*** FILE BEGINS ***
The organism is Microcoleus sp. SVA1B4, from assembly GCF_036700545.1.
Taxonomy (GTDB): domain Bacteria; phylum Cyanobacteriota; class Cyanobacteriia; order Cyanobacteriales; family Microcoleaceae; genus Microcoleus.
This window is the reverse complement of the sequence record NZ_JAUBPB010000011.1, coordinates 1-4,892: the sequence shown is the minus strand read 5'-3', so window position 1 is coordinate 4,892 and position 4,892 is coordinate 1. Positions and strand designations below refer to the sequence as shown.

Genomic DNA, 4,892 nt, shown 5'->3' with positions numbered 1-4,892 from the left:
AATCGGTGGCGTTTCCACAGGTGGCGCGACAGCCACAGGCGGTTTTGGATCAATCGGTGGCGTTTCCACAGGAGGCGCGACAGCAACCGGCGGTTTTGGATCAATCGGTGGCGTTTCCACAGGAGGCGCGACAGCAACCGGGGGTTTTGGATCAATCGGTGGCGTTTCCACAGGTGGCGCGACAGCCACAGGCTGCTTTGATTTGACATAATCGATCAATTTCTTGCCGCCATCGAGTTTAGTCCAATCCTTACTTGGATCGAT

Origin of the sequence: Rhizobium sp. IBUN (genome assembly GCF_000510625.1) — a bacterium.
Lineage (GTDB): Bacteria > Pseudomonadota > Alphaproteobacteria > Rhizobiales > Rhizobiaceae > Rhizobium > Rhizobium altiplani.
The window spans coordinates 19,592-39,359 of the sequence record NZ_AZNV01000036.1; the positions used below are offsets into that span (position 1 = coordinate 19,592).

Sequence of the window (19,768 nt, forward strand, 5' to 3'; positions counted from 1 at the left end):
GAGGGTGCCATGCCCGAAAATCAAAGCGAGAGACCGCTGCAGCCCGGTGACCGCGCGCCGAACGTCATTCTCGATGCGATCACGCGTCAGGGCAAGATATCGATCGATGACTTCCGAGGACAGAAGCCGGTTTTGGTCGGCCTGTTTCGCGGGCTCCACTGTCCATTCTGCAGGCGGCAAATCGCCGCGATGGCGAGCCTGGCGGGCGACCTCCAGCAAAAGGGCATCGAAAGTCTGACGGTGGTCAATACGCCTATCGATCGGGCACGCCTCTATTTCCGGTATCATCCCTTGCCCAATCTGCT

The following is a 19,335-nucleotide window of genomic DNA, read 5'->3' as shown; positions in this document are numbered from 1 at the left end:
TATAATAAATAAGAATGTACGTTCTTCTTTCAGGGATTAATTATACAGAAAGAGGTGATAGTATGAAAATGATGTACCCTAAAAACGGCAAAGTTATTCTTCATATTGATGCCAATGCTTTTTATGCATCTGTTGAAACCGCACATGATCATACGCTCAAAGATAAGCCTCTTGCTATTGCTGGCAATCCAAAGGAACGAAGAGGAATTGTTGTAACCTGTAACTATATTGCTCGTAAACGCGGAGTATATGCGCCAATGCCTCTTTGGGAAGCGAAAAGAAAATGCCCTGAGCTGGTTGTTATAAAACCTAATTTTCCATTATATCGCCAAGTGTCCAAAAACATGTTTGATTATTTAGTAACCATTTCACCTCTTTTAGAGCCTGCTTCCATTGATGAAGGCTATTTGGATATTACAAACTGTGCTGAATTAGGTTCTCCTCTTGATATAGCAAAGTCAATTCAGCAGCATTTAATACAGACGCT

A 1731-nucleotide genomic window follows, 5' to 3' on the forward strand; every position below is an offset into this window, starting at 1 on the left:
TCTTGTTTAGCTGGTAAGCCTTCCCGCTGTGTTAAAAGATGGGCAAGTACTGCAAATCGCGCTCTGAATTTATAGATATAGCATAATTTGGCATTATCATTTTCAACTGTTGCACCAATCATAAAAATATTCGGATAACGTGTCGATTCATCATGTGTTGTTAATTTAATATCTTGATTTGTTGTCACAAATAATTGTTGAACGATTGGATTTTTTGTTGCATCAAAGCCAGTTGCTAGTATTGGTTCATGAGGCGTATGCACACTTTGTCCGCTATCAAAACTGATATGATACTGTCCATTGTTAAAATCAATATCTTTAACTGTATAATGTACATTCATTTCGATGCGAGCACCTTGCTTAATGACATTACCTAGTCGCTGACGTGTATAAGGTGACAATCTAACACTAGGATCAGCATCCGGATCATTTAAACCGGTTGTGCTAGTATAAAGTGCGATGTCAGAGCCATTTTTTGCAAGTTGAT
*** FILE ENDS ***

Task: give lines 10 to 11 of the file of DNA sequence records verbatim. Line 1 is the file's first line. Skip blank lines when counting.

GAGGGTGCCATGCCCGAAAATCAAAGCGAGAGACCGCTGCAGCCCGGTGACCGCGCGCCGAACGTCATTCTCGATGCGATCACGCGTCAGGGCAAGATATCGATCGATGACTTCCGAGGACAGAAGCCGGTTTTGGTCGGCCTGTTTCGCGGGCTCCACTGTCCATTCTGCAGGCGGCAAATCGCCGCGATGGCGAGCCTGGCGGGCGACCTCCAGCAAAAGGGCATCGAAAGTCTGACGGTGGTCAATACGCCTATCGATCGGGCACGCCTCTATTTCCGGTATCATCCCTTGCCCAATCTGCT

The following is a 19,335-nucleotide window of genomic DNA, read 5'->3' as shown; positions in this document are numbered from 1 at the left end: